Times are tough. Someone has to pay. Why not start with those who can most afford it?

Europe has the world’s best food, its best healthcare system and its best vacation policy. It also has one of the fairest ways to generate revenue for government: a wealth tax. In Norway, for example, you pay one percent of your net worth in addition to income tax.

What if we imposed a Norwegian-style wealth tax on the top one percent of U.S. households? We’re not talking upper middle class here: the poorest among them is worth a mere $8.3 million. This top one percent owns 35 percent of all wealth in the United States.

“Such a wealth tax…would raise $191.1 billion each year (one percent of $19.1 trillion), a significant attack on the deficit,” Leon Friedman writes in The Nation. “If we extended the tax to the top 5 percent, we could raise $338.5 billion a year (one percent of 62 percent of $54.6 trillion).”

But that’s just the beginning. Wealthy individuals are nothing next to America’s money-sucking corporations.

Business shills whine that America’s corporate tax rate—35 percent—is one of the world’s highest. But that’s pure theory. Our real corporate rate—the rate companies actually pay after taking advantages of loopholes and deductions—is among the world’s lowest. According to The New York Times, Boeing paid a total tax rate of 4.5 percent over the last five years. (This includes federal, state, local and foreign taxes.) Yahoo paid seven percent. GE paid 14.3 percent. Southwest Airlines paid 6.3 percent. “GE is so good at avoiding taxes that some people consider its tax department to be the best in the world, even better than any law firm’s,” reports the Times‘ David Leonhardt. “One common strategy is maximizing the amount of profit that is officially earned in countries with low tax rates.”

America’s low effective corporate tax rates have left big business swimming in cash while the country goes bust. As of March 2010 non-financial corporations in the U.S. had $26.2 trillion in assets. Seven percent of that was in cash.

The national debt is $14.1 trillion.

Which is a lot. And, you see, entirely by choice.

(Ted Rall is the author of “The Anti-American Manifesto.” His website is tedrall.com.)

COPYRIGHT 2011 TED RALL

SYNDICATED COLUMN: Hope and Change? Not for Americans

Turmoil from Mideast to Midwest

If irony were money we’d be rich.

“You’ve got to get out ahead of change,” President Obama lectured a week ago. “You can’t be behind the curve.” He was, of course, referring to the Middle East. During the last few weeks there has been a new popular uprising every few days: Tunisia, Egypt, Yemen, Jordan, Bahrain, Libya.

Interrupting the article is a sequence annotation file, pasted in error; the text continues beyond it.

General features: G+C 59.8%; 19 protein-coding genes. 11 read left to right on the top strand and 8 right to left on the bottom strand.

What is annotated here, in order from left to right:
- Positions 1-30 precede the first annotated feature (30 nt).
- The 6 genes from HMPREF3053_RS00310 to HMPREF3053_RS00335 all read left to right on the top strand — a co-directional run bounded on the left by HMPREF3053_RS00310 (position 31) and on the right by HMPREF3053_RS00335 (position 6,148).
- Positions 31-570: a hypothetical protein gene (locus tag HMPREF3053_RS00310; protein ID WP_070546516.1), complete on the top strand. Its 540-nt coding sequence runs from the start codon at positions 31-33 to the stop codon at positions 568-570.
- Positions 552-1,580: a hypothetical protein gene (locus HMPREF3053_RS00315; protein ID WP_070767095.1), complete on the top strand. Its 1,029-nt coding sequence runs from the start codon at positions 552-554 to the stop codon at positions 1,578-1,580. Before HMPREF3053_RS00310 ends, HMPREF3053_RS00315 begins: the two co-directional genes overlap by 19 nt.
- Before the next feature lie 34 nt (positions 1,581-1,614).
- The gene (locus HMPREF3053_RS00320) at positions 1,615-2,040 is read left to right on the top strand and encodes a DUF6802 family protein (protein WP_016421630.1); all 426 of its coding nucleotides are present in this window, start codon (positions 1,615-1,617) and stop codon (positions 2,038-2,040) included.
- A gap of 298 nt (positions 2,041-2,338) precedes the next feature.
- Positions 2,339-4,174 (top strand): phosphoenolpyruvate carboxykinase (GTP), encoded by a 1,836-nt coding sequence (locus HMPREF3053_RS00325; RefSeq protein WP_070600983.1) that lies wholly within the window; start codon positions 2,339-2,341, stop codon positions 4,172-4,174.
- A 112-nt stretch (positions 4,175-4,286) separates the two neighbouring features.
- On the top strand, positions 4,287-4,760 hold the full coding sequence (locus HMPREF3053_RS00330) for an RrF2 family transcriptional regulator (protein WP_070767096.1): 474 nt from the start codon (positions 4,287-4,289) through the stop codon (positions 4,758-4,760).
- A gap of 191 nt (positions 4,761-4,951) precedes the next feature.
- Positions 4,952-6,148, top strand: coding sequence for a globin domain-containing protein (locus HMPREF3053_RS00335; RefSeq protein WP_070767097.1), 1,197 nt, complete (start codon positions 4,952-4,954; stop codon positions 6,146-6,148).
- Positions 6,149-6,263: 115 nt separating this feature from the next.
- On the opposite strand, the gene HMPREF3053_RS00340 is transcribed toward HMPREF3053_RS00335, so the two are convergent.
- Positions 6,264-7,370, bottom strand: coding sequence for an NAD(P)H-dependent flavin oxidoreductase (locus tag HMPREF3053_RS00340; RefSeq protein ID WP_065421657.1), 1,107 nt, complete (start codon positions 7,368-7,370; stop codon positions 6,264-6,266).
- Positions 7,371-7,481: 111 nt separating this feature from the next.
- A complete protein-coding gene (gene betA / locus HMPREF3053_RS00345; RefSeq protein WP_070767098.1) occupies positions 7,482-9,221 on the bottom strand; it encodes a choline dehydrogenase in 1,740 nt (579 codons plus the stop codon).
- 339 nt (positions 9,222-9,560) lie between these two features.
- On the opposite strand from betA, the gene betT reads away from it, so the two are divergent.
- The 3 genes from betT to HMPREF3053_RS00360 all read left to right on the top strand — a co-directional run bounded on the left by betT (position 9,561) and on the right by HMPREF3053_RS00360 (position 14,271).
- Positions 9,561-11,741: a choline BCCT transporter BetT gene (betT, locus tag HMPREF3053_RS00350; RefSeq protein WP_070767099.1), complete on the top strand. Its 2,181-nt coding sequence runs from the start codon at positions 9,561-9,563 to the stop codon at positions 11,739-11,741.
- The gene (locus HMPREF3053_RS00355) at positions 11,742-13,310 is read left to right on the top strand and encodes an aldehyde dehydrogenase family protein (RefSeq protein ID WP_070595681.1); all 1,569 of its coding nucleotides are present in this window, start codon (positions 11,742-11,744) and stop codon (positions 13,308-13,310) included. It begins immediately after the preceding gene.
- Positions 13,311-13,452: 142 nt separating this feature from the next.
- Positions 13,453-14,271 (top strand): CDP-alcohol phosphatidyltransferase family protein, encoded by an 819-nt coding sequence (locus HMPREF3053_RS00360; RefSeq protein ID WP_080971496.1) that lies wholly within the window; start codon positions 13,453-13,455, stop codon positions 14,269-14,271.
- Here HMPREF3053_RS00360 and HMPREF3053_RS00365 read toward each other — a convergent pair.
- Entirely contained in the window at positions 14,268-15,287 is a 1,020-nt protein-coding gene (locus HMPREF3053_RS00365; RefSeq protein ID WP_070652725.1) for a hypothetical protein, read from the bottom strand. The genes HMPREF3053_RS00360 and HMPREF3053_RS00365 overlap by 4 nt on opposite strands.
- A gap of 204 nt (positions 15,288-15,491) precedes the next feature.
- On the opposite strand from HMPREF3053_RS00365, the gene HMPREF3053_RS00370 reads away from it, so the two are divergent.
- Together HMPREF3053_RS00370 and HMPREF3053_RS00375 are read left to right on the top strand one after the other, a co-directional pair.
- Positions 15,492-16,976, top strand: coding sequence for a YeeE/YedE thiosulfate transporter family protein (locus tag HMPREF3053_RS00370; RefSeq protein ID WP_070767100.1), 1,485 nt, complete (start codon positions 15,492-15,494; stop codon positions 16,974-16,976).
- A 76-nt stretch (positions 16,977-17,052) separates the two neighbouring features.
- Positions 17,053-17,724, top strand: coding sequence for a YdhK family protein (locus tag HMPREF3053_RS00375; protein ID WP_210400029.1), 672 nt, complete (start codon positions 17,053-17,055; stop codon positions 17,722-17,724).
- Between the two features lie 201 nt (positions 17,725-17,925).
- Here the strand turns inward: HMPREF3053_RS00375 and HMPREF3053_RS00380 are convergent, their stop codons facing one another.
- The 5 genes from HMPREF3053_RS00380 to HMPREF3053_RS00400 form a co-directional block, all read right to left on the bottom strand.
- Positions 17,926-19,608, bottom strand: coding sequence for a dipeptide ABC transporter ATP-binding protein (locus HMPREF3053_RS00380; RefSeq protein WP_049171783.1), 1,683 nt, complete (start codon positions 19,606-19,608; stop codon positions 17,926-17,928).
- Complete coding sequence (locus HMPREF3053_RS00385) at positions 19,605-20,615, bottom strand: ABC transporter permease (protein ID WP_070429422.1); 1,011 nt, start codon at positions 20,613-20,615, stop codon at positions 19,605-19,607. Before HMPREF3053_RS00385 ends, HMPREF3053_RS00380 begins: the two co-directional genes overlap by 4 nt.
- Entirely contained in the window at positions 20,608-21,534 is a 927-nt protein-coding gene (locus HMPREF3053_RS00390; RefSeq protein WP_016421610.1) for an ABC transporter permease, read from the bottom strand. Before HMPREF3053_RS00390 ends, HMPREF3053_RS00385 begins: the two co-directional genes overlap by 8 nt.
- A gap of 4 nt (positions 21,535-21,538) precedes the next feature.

And now, Wisconsin.

In Madison, where a new Republican governor wants to gut the rights of state workers to form unions and negotiate for higher wages, tens of thousands of protesters have filled the streets and sat in the State Capitol for days. “It’s like Cairo has moved to Madison these days,” said Congressman Paul Ryan (R-WI).

Revolutionary foment is on the march around the globe, but Mr. Hopey Changey is nowhere to be found now that it’s here in the U.S. Whatever happened to “get ahead of change?” What’s good for the Hosni isn’t good for the Barry.

Deploying his customary technocratic aloofness in the service of the usual screw-the-workers narrative, President Obama sided with the union-busters: “Everybody has to make some adjustments to the new fiscal realities,” he scolds.

“Everybody,” naturally, does not include ultrarich dudes like our multi-millionaire president. Obama, who declared a whopping $5.5 million in annual income for 2009 (the last year available), has neither reduced his salary nor donated a penny of his $7.7 million fortune to the Treasury to help adjust to those “new fiscal realities.”

Hard times, doncha know, are for the little people. “We had to [my italics] impose a freeze on pay increases for federal workers in the next two years as part of my overall budget freeze,” said Obama. “I think those kinds of adjustments are the right thing to do [in Wisconsin].”